The complexity of the antagonistic interaction between FOXO factors and MYC underscores their significance as important regulators of cell metabolism, proliferation, and survival. However, more work is needed to understand the dynamic regulation of FOXO proteins, whose subcellular localization and transcriptional activity are regulated by several signaling pathways that play an important role in cancer. These include the canonical PI3K/AKT pathway, but also the RAS/MEK/ERK signaling axis (Yang et al., 2008), the IKKBeta/NF-kappaB pathway (Hu et al., 2004) and the Wnt signaling network (Dehner et al., 2008). Understanding the upstream inputs that determine FOXO function is essential for the development of appropriate strategies to target it in cancer. It is tempting to speculate that therapies that induce and maintain FOXO3a-dependent MYC inhibition could have potent anti-cancer effects, at least during early tumorigenesis. But given the role of FOXOs in ROS detoxification and the maintenance of cellular redox balance, it is possible that the same therapies could exacerbate tumor burden during later stages of the disease.
The therapeutic impact of targeting MYC in cancer is substantial (Soucek et al., 2008); but efforts to pharmacologically inhibit MYC to date have been variable. Recently, focus has been aimed at identifying synthetic lethal interactions associated with MYC overexpression and the indirect inhibition of MYC function via interacting co-factors (Reviewed in Prochownik and Vogt, 2010). Compounds that inhibit MYC activity by blocking MAX binding or stabilize MAX homodimerization have been identified and shown to be efficacious in in vitro assays and in cancer cell lines (Jiang et al., 2009). Indeed, curbing MYC activity is central to the control of proliferation by the PI3K signaling cascade. Liu et al. have shown that MYC amplification led to growth independent of the PI3K cascade and resistance to PI3K inhibition. The dual targeting of components of the PI3K cascade and MYC was required to circumvent resistance (Liu et al., 2011).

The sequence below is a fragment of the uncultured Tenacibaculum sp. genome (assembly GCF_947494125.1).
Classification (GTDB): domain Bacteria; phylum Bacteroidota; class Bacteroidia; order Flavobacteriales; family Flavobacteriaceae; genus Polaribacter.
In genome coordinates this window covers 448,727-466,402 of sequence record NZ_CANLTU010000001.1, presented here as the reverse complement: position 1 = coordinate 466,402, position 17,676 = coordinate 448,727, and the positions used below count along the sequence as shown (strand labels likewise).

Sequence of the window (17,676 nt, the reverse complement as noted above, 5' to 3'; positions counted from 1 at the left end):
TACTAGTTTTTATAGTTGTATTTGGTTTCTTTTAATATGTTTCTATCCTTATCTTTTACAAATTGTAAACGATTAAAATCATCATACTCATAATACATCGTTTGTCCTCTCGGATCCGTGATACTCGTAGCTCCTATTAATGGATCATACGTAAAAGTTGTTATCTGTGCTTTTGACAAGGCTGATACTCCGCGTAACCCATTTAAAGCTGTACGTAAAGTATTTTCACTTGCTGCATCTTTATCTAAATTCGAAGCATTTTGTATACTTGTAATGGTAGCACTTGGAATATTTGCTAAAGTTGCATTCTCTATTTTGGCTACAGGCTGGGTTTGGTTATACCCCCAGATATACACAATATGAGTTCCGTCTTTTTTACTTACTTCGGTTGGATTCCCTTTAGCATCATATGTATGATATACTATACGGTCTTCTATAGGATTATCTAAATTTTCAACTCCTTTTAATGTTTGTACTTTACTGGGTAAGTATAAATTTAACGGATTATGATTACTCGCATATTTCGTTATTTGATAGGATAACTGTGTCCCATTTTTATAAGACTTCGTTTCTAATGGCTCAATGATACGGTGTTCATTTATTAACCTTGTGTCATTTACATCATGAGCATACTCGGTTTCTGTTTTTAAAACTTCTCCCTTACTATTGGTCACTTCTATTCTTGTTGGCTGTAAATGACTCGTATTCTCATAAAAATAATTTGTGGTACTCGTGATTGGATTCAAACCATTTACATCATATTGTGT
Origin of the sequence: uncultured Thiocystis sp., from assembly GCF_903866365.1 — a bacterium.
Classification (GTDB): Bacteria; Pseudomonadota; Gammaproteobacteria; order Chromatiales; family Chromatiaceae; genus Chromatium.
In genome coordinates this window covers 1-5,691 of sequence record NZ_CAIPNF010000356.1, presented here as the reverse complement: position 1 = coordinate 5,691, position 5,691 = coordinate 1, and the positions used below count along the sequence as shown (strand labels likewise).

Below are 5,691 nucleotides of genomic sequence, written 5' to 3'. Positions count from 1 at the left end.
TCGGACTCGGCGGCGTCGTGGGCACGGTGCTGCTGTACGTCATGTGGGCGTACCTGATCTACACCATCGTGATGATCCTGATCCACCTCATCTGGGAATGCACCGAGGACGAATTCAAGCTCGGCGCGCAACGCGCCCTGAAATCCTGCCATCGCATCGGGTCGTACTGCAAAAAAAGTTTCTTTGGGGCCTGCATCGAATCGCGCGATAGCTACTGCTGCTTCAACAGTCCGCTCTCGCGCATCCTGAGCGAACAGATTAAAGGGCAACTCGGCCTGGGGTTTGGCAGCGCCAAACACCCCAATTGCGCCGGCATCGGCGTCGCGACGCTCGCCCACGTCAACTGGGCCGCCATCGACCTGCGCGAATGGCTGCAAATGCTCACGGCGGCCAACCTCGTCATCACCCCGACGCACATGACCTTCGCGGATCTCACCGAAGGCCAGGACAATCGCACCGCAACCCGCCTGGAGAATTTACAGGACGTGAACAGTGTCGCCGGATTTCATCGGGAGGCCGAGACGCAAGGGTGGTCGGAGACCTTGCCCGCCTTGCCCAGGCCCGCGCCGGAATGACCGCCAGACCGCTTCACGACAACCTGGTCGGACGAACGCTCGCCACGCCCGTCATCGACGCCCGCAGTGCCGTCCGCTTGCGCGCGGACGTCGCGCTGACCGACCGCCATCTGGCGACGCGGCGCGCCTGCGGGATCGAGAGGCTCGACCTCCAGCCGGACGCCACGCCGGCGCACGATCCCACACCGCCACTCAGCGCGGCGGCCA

Mitochondrial integrity and efficiency is important for the regulation of lifespan and the onset of age-related diseases. FOXOs role in regulating ROS is therefore important in the wider context of cellular aging and organismal lifespan. Studies have shown that homologs of FOXO3a influence lifespan in model organisms, and are indispensible for lifespan extension in response to caloric restriction. Interestingly, studies have identified single nucleotide polymorphisms (SNPs) in FOXO3a that are associated with longevity in several geographically diverse human populations (Willcox et al., 2008; Flachsbart et al., 2009; Li et al., 2009).
Together these findings establish FOXOs as major regulators of cellular redox balance with major implications for human health, including aging and cancer. The full repertoire of tools that FOXOs employ to regulate these multiple functions however, is not completely defined. The jury is still out on the sly old FOX(O).
Conflict of Interest Statement
The authors declare that the research was conducted in the absence of any commercial or financial relationships that could be construed as a potential conflict of interest.
The authors would like to thank Alice Birch and Steven J. Hurst for the proof-reading of the manuscript.
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Keywords: FOXO, MYC, ROS, hypoxia, metabolism, mitochondria, HIF, cancer
Citation: Peck B, Ferber EC and Schulze A (2013) Antagonism between FOXO and MYC regulates cellular powerhouse. Front. Oncol. 3:96. doi: 10.3389/fonc.2013.00096
Received: 10 December 2012; Accepted: 08 April 2013;
Published online: 25 April 2013.
Edited by:Eric W. Lam, Imperial College London, UK
Reviewed by:Emilio Hirsch, University of Torino, Italy
Sonia Lain, Karolinska Institutet, Sweden
Sebastien Dupasquier, Université Catholique de Louvain, Belgium
Copyright: © 2013 Peck, Ferber and Schulze. This is an open-access article distributed under the terms of the Creative Commons Attribution License, which permits use, distribution and reproduction in other forums, provided the original authors and source are credited and subject to any copyright notices concerning any third-party graphics etc.
*Correspondence: Almut Schulze, Cancer Research UK, London Research Institute, 44 Lincoln’s Inn Fields, London WC2A 3LY, UK. e-mail: firstname.lastname@example.org